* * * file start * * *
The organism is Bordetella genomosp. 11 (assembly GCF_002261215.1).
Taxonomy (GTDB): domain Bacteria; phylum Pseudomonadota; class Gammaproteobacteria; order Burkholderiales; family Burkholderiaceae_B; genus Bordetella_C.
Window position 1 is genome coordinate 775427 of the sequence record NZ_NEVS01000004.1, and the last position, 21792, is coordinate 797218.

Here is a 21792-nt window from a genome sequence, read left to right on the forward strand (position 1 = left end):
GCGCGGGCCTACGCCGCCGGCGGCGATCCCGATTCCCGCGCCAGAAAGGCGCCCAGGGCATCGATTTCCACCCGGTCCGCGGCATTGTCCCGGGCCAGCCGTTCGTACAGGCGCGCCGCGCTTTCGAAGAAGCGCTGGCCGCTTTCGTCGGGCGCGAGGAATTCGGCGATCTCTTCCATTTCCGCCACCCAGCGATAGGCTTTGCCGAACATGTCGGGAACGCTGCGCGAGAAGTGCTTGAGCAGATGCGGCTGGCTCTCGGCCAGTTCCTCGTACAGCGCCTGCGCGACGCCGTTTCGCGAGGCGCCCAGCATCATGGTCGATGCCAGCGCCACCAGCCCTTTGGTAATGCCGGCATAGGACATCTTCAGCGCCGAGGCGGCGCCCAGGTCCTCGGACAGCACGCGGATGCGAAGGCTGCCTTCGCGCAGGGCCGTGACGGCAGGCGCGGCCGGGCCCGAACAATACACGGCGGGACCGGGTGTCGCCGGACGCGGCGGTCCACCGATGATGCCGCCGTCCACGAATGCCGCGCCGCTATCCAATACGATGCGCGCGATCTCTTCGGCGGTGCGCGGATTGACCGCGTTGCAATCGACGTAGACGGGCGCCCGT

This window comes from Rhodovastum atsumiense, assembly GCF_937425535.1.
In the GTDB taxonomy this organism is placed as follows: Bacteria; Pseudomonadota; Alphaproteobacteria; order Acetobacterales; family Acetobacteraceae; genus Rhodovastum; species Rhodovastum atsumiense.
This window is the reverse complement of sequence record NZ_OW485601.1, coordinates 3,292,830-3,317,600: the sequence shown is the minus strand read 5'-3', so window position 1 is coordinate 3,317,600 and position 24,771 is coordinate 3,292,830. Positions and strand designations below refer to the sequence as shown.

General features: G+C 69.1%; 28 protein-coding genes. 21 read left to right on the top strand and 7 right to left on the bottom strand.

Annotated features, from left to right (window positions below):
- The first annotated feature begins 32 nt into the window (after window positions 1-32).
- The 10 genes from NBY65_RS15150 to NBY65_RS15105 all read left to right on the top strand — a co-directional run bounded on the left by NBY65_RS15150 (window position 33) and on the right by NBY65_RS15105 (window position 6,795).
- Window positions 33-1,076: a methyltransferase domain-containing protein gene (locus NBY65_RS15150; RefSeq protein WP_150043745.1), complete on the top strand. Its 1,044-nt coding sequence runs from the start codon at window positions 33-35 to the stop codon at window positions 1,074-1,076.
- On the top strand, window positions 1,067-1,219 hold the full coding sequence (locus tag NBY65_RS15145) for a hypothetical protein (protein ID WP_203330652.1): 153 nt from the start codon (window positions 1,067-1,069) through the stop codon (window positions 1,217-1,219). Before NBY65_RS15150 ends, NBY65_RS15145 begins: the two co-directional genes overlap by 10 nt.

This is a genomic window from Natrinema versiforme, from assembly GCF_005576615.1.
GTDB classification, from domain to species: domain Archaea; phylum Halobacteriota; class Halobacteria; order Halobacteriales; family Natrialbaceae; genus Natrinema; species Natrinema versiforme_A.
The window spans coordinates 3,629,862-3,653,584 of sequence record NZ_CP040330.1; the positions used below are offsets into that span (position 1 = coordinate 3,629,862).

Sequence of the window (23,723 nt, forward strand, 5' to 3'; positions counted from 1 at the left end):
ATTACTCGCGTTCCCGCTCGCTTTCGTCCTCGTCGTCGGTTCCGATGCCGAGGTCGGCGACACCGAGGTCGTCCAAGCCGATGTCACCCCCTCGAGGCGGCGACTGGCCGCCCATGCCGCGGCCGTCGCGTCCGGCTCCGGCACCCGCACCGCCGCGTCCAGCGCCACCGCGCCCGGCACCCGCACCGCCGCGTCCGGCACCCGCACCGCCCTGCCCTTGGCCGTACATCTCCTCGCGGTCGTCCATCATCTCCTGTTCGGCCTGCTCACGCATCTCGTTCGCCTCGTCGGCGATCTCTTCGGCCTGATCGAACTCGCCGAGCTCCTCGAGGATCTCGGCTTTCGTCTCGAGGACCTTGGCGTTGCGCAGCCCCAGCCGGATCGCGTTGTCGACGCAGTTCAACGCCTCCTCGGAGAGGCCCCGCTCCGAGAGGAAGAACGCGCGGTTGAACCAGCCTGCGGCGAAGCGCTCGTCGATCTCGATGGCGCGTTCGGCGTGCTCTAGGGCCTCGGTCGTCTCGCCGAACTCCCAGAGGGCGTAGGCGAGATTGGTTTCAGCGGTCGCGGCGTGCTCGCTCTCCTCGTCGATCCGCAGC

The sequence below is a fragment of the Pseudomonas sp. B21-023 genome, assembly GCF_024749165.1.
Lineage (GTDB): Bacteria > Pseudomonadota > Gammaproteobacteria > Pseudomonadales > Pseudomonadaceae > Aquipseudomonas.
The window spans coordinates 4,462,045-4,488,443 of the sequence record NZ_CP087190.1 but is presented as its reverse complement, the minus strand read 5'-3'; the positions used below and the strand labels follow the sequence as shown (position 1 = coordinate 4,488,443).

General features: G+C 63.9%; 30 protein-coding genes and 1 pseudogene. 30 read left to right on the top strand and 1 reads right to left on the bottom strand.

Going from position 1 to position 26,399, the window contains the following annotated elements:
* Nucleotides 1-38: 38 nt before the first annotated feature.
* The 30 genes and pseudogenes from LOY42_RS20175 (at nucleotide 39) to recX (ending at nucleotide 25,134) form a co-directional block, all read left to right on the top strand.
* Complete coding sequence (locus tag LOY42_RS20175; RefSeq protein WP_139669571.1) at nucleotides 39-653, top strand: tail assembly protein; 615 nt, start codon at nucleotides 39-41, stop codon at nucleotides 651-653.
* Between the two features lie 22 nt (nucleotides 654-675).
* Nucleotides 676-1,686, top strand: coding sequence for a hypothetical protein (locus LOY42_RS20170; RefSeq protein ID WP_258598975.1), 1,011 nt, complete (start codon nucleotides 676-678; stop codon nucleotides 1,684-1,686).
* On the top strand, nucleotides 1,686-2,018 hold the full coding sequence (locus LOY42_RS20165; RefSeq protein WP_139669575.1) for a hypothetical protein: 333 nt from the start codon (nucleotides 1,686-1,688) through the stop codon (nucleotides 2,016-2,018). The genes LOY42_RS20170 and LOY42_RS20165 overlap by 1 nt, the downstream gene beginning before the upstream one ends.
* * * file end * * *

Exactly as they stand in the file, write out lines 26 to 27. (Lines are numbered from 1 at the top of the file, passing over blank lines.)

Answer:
* The 30 genes and pseudogenes from LOY42_RS20175 (at nucleotide 39) to recX (ending at nucleotide 25,134) form a co-directional block, all read left to right on the top strand.
* Complete coding sequence (locus tag LOY42_RS20175; RefSeq protein WP_139669571.1) at nucleotides 39-653, top strand: tail assembly protein; 615 nt, start codon at nucleotides 39-41, stop codon at nucleotides 651-653.